Contrast-enhanced computed tomography assessment of aortic stenosis.

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dc.contributor.authorTimothy Robert, Graham Cartlidge-
dc.contributor.authorBing, Rong-
dc.contributor.authorKwiecinski, Jacek-
dc.contributor.authorGuzzetti, Ezequiel-
dc.contributor.authorPawade, Tania-
dc.contributor.authorDoris, Mhairi K-
dc.contributor.authorAdamson, Philip D-
dc.contributor.authorMassera, Daniele-
dc.contributor.authorLembo, Maria-
dc.contributor.authorPeeters, Frederique E. C. M.-
dc.contributor.authorCouture, Christian-
dc.contributor.authorBerman, Daniel S-
dc.contributor.authorDey, Damini-
dc.contributor.authorSlomka, Piotr-
dc.contributor.authorPibarot, Philippe-
dc.contributor.authorNewby, David E-
dc.contributor.authorClavel, Marie-Annick-
dc.contributor.authorDweck, Marc R-
dc.description.abstractAbstract Objectives Non-contrast CT aortic valve calcium scoring ignores the contribution of valvular fibrosis in aortic stenosis. We assessed aortic valve calcific and non-calcific disease using contrast-enhanced CT. Methods This was a post hoc analysis of 164 patients (median age 71 (IQR 66–77) years, 78% male) with aortic stenosis (41 mild, 89 moderate, 34 severe; 7% bicuspid) who underwent echocardiography and contrast-enhanced CT as part of imaging studies. Calcific and non-calcific (fibrosis) valve tissue volumes were quantified and indexed to annulus area, using Hounsfield unit thresholds calibrated against blood pool radiodensity. The fibrocalcific ratio assessed the relative contributions of valve fibrosis and calcification. The fibrocalcific volume (sum of indexed non-calcific and calcific volumes) was compared with aortic valve peak velocity and, in a subgroup, histology and valve weight. Results Contrast-enhanced CT calcium volumes correlated with CT calcium score (r=0.80, p<0.001) and peak aortic jet velocity (r=0.55, p<0.001). The fibrocalcific ratio decreased with increasing aortic stenosis severity (mild: 1.29 (0.98–2.38), moderate: 0.87 (1.48–1.72), severe: 0.47 (0.33–0.78), p<0.001) while the fibrocalcific volume increased (mild: 109 (75–150), moderate: 191 (117–253), severe: 274 (213–344) mm3/cm2). Fibrocalcific volume correlated with ex vivo valve weight (r=0.72, p<0.001). Compared with the Agatston score, fibrocalcific volume demonstrated a better correlation with peak aortic jet velocity (r=0.59 and r=0.67, respectively), particularly in females (r=0.38 and r=0.72, respectively). Conclusions Contrast-enhanced CT assessment of aortic valve calcific and non-calcific volumes correlates with aortic stenosis severity and may be preferable to non-contrast CT when fibrosis is a significant contributor to valve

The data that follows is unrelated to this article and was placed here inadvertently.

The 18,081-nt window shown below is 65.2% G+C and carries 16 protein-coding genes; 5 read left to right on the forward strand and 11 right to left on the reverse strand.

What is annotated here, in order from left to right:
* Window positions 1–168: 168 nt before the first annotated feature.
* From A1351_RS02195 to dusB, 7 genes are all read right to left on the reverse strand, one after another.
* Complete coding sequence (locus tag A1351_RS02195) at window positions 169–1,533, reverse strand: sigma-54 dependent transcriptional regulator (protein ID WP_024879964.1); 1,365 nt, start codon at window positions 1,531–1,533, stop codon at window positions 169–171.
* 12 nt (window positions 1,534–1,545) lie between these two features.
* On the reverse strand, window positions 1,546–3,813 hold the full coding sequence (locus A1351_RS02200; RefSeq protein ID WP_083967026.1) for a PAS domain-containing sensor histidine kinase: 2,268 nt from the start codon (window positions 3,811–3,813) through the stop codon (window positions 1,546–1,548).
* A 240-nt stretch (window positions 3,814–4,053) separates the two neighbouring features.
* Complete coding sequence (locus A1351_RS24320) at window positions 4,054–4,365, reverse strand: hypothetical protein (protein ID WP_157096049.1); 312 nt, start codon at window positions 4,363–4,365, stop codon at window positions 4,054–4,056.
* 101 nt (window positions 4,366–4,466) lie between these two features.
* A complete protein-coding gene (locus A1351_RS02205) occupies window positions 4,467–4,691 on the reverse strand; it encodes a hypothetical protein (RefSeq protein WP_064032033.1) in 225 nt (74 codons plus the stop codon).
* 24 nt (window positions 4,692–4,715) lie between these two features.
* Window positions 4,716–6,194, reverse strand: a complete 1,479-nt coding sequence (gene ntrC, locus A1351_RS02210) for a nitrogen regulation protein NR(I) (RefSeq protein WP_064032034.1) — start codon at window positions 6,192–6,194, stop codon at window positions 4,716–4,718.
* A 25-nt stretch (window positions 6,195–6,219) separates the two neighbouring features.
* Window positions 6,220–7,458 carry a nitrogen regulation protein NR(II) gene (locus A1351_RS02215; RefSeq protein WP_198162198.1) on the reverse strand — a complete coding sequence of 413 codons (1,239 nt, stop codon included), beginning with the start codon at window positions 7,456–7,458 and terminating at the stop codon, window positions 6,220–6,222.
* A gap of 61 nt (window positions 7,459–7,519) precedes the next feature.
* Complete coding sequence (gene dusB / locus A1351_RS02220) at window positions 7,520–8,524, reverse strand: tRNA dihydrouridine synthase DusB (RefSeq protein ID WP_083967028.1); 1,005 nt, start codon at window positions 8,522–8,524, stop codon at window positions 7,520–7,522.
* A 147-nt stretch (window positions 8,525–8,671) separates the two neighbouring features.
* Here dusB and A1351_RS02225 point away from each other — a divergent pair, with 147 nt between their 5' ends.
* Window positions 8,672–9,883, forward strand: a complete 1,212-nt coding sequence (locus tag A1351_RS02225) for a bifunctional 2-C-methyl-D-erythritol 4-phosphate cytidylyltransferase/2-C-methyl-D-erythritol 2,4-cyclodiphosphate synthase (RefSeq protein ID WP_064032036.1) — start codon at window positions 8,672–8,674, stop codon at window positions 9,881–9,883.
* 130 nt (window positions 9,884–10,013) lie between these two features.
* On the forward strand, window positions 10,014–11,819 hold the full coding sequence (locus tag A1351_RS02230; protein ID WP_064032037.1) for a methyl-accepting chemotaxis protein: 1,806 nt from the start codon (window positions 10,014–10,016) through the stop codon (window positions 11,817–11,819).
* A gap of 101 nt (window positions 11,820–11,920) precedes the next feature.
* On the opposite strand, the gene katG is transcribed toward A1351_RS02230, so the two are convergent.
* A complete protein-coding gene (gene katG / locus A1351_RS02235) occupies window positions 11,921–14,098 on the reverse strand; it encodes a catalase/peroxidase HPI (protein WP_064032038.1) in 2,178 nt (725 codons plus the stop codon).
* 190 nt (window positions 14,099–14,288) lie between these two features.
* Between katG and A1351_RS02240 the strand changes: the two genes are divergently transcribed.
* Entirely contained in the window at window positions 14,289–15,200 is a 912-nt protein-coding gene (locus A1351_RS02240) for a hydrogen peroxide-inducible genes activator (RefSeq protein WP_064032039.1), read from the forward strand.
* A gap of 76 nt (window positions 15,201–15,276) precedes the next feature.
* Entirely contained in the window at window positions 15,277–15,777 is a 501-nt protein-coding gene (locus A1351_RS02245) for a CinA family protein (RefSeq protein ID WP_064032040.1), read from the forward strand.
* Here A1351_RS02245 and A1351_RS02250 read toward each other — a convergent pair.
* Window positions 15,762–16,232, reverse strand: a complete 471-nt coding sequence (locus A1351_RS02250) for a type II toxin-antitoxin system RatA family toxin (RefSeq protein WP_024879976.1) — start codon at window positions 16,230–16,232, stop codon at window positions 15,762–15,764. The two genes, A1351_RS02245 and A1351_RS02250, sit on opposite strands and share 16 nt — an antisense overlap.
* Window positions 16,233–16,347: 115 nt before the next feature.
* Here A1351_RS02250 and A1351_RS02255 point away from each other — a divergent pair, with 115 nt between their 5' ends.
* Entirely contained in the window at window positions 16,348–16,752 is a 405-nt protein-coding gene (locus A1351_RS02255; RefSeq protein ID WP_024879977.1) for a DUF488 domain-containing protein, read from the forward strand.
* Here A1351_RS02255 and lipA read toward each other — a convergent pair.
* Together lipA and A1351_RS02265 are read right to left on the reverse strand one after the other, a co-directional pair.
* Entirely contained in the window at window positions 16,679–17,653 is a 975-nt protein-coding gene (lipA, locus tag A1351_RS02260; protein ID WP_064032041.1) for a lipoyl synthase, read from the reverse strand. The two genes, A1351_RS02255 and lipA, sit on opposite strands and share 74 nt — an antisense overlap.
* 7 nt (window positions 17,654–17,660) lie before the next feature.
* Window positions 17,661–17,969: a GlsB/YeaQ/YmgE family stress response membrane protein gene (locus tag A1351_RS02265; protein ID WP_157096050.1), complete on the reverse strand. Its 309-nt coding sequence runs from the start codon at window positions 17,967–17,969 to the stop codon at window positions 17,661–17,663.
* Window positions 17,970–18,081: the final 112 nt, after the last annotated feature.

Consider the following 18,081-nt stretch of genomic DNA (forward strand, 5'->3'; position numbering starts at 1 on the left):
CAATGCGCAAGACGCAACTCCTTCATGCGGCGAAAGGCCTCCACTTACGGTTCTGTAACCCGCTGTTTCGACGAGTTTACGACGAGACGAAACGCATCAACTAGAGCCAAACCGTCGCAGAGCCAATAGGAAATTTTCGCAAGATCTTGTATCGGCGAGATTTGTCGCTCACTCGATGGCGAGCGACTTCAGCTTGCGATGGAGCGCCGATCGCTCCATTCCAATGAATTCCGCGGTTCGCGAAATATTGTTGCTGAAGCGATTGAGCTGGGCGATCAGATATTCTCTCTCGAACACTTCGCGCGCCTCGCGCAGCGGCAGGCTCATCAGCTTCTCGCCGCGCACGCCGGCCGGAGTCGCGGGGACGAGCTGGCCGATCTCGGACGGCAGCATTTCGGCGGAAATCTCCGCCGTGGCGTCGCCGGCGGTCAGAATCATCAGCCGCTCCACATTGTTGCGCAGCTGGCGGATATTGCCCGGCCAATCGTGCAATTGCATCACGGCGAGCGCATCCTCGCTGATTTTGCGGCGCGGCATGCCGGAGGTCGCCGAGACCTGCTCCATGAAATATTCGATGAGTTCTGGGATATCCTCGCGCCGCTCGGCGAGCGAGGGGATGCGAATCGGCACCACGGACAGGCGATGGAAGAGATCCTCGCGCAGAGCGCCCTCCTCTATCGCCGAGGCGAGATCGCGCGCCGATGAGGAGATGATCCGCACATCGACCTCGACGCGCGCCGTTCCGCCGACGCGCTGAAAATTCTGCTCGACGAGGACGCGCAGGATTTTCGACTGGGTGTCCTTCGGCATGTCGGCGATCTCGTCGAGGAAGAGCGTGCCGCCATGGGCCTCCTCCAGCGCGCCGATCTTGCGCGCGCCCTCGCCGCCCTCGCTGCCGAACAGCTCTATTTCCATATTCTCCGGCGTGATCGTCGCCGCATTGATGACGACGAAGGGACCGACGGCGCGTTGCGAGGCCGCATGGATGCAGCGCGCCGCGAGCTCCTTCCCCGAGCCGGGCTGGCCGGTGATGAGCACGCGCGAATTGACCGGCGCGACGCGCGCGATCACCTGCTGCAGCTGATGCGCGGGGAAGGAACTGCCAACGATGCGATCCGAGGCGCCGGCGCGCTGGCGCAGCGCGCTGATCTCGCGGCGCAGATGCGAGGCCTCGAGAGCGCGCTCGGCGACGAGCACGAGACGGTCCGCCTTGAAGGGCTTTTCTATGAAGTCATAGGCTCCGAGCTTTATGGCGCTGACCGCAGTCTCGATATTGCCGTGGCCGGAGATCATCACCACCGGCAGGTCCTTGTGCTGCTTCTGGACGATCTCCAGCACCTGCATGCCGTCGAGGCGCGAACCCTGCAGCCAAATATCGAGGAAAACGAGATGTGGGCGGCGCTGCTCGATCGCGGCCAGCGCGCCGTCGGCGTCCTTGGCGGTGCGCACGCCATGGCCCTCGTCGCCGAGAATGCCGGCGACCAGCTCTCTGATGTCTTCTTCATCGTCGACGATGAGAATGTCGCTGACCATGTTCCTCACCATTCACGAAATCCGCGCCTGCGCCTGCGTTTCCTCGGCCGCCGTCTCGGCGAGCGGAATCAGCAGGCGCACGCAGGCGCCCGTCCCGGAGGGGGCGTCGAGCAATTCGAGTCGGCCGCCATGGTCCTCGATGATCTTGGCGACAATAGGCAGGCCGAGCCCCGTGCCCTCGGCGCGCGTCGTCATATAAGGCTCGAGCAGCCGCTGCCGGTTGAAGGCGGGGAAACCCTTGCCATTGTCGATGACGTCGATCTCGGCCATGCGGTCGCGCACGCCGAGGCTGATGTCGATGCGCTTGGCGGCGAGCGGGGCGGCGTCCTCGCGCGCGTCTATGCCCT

dc.titleContrast-enhanced computed tomography assessment of aortic
dc.typeCOAR1_1::Texte::Périodique::Revue::Contribution à un journal::Article::Article de recherchefr
dcterms.bibliographicCitationValvular heart disease, 1-7 (2021)fr
dc.subject.rvmAorte -- Rétrécissement -- Mesure -- Informatiquefr
dc.subject.rvmAppareil cardiovasculaire -- Tomographie -- Informatiquefr
dc.subject.rvmÉchocardiographie Dopplerfr
dc.subject.rvmCœur -- Calcification -- Mesure -- Informatiquefr
rioxxterms.versionVersion of Recordfr
rioxxterms.project(FS/14/78/31020); (FS/13/77/30488, PG/19/40/34422, SS/CH/09/002/26360, CH/09/002, RE/18/5/34216, RG/16/10/32375, FS/14/78/31020)fr
rioxxterms.project.funder_nameBritish Heart Foundationfr
rioxxterms.project.funder_nameHeart and Stroke Foundation of Canadafr
ali.license_refAttribution CC BYfr
bul.rights.periodeEmbargo0 moisfr
Collection:Articles publiés dans des revues avec comité de lecture

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